Biff America: Shall we all take a chill pill?
July 14, 2010
Be careful, there are a lot of boneheads out there. I should know, I am one of them.
My definition of a “bonehead” is someone who behaves in a clueless, careless or otherwise ill-conceived manner.
It seems everywhere you turn you bump into a bonehead.
Another kind of bonehead is one who is selfish, cruel and corrupt. I maintain there are far fewer of that type running amok. In other words, there are more foolish people than there are evil people.
Let’s take the foolish variety first. All of us, even those of you who attended college, will occasionally do boneheaded things. Just the other day, I did something so foolish, it could have put me in the hospital or the grave.
I was at an intersection on my bike looking to turn left. I stopped at the stop sign and saw a truck approaching. The truck could have gone either straight or taken a right. It had its right turn signal on, meaning I could cross the road and turn left, which I did. My mistake was assuming the truck was, in fact, going to turn; if it went straight, I would be cutting right in front of it.
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The truck did turn right and all was well. But had the driver of the truck made the boneheaded blunder of erroneously putting his turn signal on and I was foolish enough to trust that turn signal, I would have been typing this column while dead.
For the next 20 minutes I cursed myself for my carelessness. If you want to stay healthy on a bicycle, motorcycle, or even a car, you have to expect and be ready for bonehead drivers.
Though ghastly drivers – be they careless or cruel – are a danger, day to day boneheads are only as annoying as you allow them to be. By day to day I mean those who display thoughtless or careless behavior on the roads, supermarkets, sidewalks and the like. Some are easier to ignore than others.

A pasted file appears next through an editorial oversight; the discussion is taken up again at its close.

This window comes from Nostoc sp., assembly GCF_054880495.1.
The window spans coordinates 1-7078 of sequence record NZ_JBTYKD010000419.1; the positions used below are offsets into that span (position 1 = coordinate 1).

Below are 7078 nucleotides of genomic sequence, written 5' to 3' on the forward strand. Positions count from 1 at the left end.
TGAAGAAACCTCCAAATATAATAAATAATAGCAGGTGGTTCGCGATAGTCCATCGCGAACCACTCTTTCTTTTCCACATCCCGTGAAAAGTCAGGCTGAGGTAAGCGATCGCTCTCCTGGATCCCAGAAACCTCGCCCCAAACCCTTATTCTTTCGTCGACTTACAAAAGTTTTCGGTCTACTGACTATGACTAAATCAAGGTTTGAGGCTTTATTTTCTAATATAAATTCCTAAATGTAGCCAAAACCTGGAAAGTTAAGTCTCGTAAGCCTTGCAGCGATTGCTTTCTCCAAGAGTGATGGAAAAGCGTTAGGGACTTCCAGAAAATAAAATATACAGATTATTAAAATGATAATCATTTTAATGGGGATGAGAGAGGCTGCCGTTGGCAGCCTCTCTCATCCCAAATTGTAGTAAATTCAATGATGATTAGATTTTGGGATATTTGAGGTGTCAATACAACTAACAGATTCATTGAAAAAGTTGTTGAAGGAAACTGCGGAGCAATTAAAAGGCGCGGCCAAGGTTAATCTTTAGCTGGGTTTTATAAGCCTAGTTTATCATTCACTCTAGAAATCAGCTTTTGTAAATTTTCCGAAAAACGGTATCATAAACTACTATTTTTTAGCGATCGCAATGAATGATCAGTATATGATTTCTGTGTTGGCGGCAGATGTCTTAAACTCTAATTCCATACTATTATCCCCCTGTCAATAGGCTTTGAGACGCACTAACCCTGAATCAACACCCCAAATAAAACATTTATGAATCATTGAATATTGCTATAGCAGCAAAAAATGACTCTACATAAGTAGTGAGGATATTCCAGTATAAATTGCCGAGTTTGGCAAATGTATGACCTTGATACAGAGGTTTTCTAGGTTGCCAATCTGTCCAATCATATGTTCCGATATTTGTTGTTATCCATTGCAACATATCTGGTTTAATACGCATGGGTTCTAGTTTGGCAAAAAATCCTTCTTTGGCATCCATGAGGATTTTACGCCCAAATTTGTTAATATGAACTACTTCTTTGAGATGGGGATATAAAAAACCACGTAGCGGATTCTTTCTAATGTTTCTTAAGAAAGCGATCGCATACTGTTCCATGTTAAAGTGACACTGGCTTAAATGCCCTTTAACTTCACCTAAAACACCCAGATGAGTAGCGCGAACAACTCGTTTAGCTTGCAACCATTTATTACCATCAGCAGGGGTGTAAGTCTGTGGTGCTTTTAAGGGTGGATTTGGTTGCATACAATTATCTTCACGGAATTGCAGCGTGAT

I watched as an older guy walked past a long line in the post office, then demanded service while the rest of us waited. The clerk hadn’t seen what occurred and waited on him while those of us in line called foul. He ignored us and was in and out of there quickly. (In truth he only cost us a few minutes and was gone.) Those of us in line had three choices: verbally accost that old dude, or perhaps physically prevent him from cutting in line, or think to ourselves “what a bonehead!” and get on with our day. Certainly that guy was a bonehead in the selfish category, but in the case of the stupid or the evil, you can either get mad or accept the fact that being a bonehead is sometimes part of being a human.
I wish I could say I’m always so enlightened in my acceptance of the human condition. My friend Mullet played a trick on me as I was bicycling around my neighborhood, which caused me to fall off my bike at a slow speed. Since I’m on the tail end of rehabbing a broken shoulder, I was frightened that I might have reinjured myself. Once I determined I wasn’t hurt, I got up and tried to hurt Mullet; he stayed out of reach and I calmed down – we both behaved like boneheads.
I see an increased sense of intolerance in this country. I don’t see an increase in the incidences of human fallibility as much as I’ve observed the increase of human fanaticism toward those with whom we disagree or disapprove. It just seems America and Americans more and more are getting their underwear in a bunch – which we all know can be extremely painful.
Other than our new-found intolerance, nothing has changed. We are all living on the same planet with many similar experiences, yet you see some reacting to the inevitable boneheadedness among us with more anger and less patience. The medical community suggests stress can shorten your life, so getting ticked-off at a bonehead can kill you.
It is been my observation, from the Tea Party to the tree huggers, America is madder than I’ve ever seen it. Perhaps it is due to the residual damage of 9/11 and the current economy. Or maybe, since America is aging, we are just getting old and crotchety. But either way it seems we as a nation have lost our some of our perspective and much of our sense of humor. And that really pisses me off.
Jeffrey Bergeron, under the alias of Biff America, can be seen on RSN TV and read in several newspapers and magazines. He can be reached at firstname.lastname@example.org. Biff’s book “Steep, Deep and Dyslexic” is available from local book stores or from http://www.webersbooks.com.